The article, "Death Row Foes See Newsroom Cuts as Blow" by Tim Arango noted that as papers cut their reporting staff, the wherewithal to take on lengthy and expensive efforts to examine sketchy death penalty cases is likely to be the first against the wall. It takes a lot of leg work and a commitment from the papers' powers-that-be to engage in these kind of courtroom post mortems, plus the kinds of skills that investigative reporters have honed.
"It's extremely troubling, some of the leading investigative journalists in this country have been given golden parachutes or laid off," Barry Scheck, the co-founder of the Innocence Project in New York, told Arango. "When procedural mechanisms begin to fail, the press is the last resort for the public to find out the truth."
(As a more cynical colleague pointed out, failing newspapers also provide one less venue for collect phone calls and handwritten pleas from inmates at the local lockup.)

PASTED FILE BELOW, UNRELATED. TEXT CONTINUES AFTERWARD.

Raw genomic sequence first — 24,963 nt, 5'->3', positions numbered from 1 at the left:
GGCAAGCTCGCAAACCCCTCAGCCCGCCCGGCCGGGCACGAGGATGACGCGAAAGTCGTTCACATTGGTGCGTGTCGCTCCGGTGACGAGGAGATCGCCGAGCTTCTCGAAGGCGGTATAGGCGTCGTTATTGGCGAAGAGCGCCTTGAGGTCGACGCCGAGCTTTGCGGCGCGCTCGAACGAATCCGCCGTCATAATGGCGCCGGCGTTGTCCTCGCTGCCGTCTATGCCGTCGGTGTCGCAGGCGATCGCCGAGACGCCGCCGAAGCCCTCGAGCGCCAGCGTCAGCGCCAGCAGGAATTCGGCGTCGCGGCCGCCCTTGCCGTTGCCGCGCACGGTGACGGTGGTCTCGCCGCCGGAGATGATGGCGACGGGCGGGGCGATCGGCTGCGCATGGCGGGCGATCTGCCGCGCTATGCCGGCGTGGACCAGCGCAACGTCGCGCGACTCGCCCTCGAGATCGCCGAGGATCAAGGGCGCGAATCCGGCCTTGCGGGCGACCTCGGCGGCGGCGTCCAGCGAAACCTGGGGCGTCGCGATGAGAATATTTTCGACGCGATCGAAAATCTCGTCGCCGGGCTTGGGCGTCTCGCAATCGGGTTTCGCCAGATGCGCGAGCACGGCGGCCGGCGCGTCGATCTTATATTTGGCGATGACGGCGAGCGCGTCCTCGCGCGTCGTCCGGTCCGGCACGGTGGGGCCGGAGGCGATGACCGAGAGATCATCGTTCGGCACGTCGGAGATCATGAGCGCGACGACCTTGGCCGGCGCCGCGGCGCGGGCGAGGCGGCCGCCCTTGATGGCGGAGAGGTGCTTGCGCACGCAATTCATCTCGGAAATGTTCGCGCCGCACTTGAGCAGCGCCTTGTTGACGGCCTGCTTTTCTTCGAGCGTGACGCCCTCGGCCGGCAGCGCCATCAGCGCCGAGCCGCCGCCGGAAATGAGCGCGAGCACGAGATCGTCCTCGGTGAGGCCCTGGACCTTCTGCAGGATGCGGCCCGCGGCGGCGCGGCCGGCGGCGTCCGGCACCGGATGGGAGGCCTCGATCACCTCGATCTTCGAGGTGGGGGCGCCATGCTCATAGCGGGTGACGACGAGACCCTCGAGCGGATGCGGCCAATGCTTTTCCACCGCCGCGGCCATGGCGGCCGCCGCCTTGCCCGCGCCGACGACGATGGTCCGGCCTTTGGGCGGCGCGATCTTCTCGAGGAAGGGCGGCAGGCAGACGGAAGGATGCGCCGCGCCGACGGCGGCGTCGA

Last September, Steve Weinberg told our readers that journalists — he didn't specify newspaper journalists only, although most of his examples involved them — had an obligation to follow such innocence cases. In his story "Innocent Until Reported Guilty," he urged even greater vigilance and effort by reporters and news organizations.
The cuts in papers certainly makes that harder, and a lot of the things Weinberg, former executive director of the group Investigative Reporters and Editors, called for would take more resources, not fewer.
But he didn't only point to things that cost money. He also called for those still employed to keep their eyes open, listen more closely, not accept the authorized version of events unblinkingly and ferret out obvious contradictions. Luckily, those can usually be done on the cheap.
Are you on Facebook? Become our fan.
Follow us on Twitter.